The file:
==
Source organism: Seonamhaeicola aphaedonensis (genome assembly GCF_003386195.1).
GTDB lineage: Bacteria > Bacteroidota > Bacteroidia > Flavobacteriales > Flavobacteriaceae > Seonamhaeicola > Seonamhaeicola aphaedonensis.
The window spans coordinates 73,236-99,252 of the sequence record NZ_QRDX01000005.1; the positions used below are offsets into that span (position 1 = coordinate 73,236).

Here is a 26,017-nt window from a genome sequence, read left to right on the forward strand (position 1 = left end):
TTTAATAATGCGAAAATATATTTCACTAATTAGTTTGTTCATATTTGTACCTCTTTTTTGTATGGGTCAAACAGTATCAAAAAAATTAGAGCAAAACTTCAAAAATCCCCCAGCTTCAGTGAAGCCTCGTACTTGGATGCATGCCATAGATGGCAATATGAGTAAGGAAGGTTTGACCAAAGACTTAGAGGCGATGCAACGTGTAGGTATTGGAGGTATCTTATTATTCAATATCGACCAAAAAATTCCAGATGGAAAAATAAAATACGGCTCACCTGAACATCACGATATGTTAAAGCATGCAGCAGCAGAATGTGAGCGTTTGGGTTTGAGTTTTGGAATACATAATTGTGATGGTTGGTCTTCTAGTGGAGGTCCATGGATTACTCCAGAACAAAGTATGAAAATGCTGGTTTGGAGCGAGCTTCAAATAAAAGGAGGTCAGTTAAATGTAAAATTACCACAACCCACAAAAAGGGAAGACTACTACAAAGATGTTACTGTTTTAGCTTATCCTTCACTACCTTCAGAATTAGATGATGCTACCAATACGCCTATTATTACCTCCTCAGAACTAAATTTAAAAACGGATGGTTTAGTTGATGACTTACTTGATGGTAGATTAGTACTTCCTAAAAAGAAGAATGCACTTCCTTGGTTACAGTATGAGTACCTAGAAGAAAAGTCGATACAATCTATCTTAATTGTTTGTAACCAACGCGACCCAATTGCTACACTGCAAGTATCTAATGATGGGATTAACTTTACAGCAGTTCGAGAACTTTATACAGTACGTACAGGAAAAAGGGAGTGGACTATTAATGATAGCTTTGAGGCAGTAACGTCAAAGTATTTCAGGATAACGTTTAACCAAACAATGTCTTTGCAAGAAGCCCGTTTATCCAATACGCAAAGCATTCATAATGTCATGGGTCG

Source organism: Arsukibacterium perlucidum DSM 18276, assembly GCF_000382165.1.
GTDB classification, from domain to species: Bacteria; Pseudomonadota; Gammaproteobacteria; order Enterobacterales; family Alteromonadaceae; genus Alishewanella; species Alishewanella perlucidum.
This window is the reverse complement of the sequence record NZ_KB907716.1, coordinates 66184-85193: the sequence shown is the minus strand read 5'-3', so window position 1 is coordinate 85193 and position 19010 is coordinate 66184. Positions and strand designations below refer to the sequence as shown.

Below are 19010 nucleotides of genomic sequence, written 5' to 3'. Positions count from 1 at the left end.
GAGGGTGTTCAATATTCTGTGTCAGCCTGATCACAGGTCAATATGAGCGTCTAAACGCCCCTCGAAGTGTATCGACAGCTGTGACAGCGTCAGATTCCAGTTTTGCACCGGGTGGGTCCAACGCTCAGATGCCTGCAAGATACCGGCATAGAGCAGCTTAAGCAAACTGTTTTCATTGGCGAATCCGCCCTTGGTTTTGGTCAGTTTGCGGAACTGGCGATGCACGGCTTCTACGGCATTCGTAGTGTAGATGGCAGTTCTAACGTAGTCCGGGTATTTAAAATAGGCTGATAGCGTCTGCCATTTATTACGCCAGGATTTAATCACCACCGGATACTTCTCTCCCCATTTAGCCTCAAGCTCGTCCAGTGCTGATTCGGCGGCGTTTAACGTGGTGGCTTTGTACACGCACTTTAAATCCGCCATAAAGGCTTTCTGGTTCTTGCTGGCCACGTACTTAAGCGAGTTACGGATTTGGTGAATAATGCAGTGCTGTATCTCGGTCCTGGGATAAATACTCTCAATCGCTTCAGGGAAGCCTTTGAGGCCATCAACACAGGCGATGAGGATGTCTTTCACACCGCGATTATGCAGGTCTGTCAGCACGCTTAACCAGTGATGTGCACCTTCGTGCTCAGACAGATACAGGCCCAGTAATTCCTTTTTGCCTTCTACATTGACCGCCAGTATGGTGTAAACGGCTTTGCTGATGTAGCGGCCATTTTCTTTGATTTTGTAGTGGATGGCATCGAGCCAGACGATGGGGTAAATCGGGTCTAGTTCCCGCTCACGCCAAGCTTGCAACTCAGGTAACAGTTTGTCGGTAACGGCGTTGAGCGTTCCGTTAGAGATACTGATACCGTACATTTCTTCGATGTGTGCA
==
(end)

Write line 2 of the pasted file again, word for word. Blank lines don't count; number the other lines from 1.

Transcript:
GTDB lineage: Bacteria > Bacteroidota > Bacteroidia > Flavobacteriales > Flavobacteriaceae > Seonamhaeicola > Seonamhaeicola aphaedonensis.